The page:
The Boston Globe has named A Labyrinth of Kingdoms one of 2012’s eleven best books of nonfiction, putting it in some distinguished company. I’m honored.
Tag Archives: A Labyrinth of Kingdoms
Nearing the End of the Journey
It’s been almost a year since I started this blog about Heinrich Barth and his travels. My book about his great expedition is now three months old. I think it’s time for the caravan to move on. I’ll continue to post if something relevant occurs to me, but will no longer maintain a regular schedule. Thank you for reading the blog. If you read the book, please let me (and Amazon!) know what you think about it.
Meanwhile I’m deep into the research for a book about another adventurer, an American this time. New journeys just ahead.
Labyrinth: Reviews & Interviews
Some recent reviews and interviews about the book:
Boston Globe review.
Shelf Awareness review.
Expedition News review.
Wall Street Journal review and my response.
Christian Science Monitor interview.
Pen on Fire audio interview.
New Books Network audio interview.
History in the Margins interview.
Conversation Crossroad audio interview.
Tim Jeal, Horror, and Rose-Tinted Spectacles
Tim Jeal is the current dean of writers about African exploration, so I was pleased to see his name atop a recent review of A Labyrinth of Kingdoms in the Wall Street Journal. But halfway through it, pleasure turned to dismay. Jeal so badly misrepresents the book, so consistently, that I didn’t recognize it from his descriptions. Maybe Jeal is right and I don’t understand what I’ve written as well as he does. You decide:
“Whenever the adult Barth is sympathetic toward Africans, Mr. Kemper approves,” writes Jeal, “but he greets any momentary lapse with horror.” Until the rest of the review made Jeal’s agenda clear, this baffled me. Since Barth constantly complains in the book about Africans who threaten, cheat, rob, and detain him, I must have written a good deal of it in a state of horror, which came as a surprise to me.
Next Jeal says that I depict Europeans “as less moral than Africans.” This empathy for Africans, he adds, “can lead Mr. Kemper to view the African pre-colonial scene through rose-tinted spectacles.” To clinch the charge that I am a naïve liberal, Jeal adds that I emphasize the cultural benefits of Islam and downplay the violence of Islamic jihads.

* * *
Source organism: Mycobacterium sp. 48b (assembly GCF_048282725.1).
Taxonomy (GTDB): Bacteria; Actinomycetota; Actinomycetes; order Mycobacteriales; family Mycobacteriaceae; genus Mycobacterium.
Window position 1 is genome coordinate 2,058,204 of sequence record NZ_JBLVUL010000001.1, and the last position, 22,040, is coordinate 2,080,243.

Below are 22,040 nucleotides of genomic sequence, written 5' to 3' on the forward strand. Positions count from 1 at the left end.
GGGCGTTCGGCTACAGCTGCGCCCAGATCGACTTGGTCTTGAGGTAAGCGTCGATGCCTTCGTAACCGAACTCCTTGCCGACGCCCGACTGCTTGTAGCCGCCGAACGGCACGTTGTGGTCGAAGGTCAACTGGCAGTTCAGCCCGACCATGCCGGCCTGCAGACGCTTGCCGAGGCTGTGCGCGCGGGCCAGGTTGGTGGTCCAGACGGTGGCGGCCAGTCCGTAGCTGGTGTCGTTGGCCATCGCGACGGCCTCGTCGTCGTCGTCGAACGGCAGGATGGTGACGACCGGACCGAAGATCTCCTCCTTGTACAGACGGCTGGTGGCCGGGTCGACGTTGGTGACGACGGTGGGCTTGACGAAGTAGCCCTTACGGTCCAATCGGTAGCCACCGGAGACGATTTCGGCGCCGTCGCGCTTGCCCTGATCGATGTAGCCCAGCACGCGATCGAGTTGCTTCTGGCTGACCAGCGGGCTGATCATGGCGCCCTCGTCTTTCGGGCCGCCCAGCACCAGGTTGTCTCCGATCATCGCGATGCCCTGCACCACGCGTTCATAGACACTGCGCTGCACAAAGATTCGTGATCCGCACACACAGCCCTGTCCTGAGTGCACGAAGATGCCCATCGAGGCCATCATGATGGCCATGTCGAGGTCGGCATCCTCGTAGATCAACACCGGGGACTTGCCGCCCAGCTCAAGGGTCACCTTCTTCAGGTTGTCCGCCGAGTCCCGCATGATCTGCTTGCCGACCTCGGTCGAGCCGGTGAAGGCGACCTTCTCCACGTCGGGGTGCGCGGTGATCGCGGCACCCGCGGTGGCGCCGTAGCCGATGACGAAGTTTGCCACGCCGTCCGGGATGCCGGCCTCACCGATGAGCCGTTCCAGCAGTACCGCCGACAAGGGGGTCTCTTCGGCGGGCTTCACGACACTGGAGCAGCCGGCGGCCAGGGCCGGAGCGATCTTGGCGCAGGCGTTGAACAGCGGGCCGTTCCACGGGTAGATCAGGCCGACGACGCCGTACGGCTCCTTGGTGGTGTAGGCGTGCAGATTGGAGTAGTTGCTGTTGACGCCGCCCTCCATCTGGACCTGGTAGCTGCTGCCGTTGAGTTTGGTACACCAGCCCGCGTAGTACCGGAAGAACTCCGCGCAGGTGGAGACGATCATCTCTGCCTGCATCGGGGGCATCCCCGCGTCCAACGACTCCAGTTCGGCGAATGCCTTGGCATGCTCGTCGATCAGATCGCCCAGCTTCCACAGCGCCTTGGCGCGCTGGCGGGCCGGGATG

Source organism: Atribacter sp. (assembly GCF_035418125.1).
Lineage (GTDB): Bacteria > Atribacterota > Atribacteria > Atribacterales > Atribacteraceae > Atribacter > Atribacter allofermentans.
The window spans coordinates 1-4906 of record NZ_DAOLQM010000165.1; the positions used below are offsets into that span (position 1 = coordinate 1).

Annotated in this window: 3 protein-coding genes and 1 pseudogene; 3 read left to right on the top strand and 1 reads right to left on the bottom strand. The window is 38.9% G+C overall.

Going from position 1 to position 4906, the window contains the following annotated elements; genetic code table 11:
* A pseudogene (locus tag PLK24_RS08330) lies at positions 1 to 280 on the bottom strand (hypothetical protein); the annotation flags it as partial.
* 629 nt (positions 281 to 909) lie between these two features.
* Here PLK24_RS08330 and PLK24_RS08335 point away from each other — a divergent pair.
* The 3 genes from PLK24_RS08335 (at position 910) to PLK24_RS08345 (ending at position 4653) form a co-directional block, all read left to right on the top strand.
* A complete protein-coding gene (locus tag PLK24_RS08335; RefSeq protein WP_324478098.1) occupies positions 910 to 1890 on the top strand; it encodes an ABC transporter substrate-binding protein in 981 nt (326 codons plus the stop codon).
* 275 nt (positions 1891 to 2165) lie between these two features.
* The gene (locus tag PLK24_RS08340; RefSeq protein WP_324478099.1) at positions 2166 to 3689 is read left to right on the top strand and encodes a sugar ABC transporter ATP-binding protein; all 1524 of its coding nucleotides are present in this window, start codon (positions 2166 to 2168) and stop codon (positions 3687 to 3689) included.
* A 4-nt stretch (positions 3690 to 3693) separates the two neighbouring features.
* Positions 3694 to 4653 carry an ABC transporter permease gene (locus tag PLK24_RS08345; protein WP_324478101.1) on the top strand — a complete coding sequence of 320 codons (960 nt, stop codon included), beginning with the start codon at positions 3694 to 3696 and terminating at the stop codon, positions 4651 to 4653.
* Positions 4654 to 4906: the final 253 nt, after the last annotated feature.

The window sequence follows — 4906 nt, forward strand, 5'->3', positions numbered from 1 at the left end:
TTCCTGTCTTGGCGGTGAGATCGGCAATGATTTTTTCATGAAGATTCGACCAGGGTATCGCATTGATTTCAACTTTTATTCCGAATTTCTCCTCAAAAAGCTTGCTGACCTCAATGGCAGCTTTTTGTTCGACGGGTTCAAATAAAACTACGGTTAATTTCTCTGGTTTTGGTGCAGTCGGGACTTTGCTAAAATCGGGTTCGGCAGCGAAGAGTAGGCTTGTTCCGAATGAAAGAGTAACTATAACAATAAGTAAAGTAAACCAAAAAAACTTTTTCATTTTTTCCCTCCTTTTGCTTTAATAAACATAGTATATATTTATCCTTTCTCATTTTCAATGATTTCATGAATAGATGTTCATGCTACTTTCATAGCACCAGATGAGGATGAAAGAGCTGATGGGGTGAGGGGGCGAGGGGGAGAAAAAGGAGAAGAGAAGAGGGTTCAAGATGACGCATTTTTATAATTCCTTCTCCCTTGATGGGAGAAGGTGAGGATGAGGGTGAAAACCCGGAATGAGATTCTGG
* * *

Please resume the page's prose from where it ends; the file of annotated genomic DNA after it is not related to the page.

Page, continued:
These accusations also surprised me. In the book I remember writing, Islamic violence and jihad are pervasive. Barth ran into these brutalities everywhere, and constantly lamented and condemned them. I thought I had included all this in the story, but my constant horror, viewed through rose-tinted spectacles, may be clouding my memory.
After complaining that I downplay Muslim violence, Jeal goes on to note that I describe “the butchery of unresisting pagans by African Muslims.” Unfortunately, he continues, “Mr. Kemper often reduces the impact by pointing out, for instance, that European history is littered with massacres and savage punishments.”
This is doubly confusing. If I tend to ignore Muslim violence, how did that butchery sneak in? Second, how does mentioning European atrocities in any way diminish African ones? I hadn’t realized it was a contest. Nor do I understand how holding the mirror up to European assumptions about African barbarity is an apologia for African violence. Barth makes clear, as does my book, that he saw terrible crimes against humanity in Africa, most of it committed by Muslims. Why would Jeal pretend otherwise? Watch closely:
“Yet despite recording such facts, Mr. Kemper expresses simple nostalgia for the lost ‘labyrinth of kingdoms,’ lamenting that Barth ‘was among the last Europeans to witness them before the onslaught of colonialism.’ . . . Mr. Kemper’s regret for their passing seems to owe more to political correctness than to analysis.”
Perhaps someone can help me follow Jeal’s logic: though I record atrocities committed by these Muslim kingdoms, which Jeal earlier accused me of downplaying, I am actually nostalgic for them because of—political correctness? The twisting ingenuity of the argument gives me a headache. I thought my point was historic, not nostalgic. Barth recorded places, cultures, social systems, etc. that would soon disappear. That is what gives his work such value.
This brings me to a passage that is almost admirable of its kind: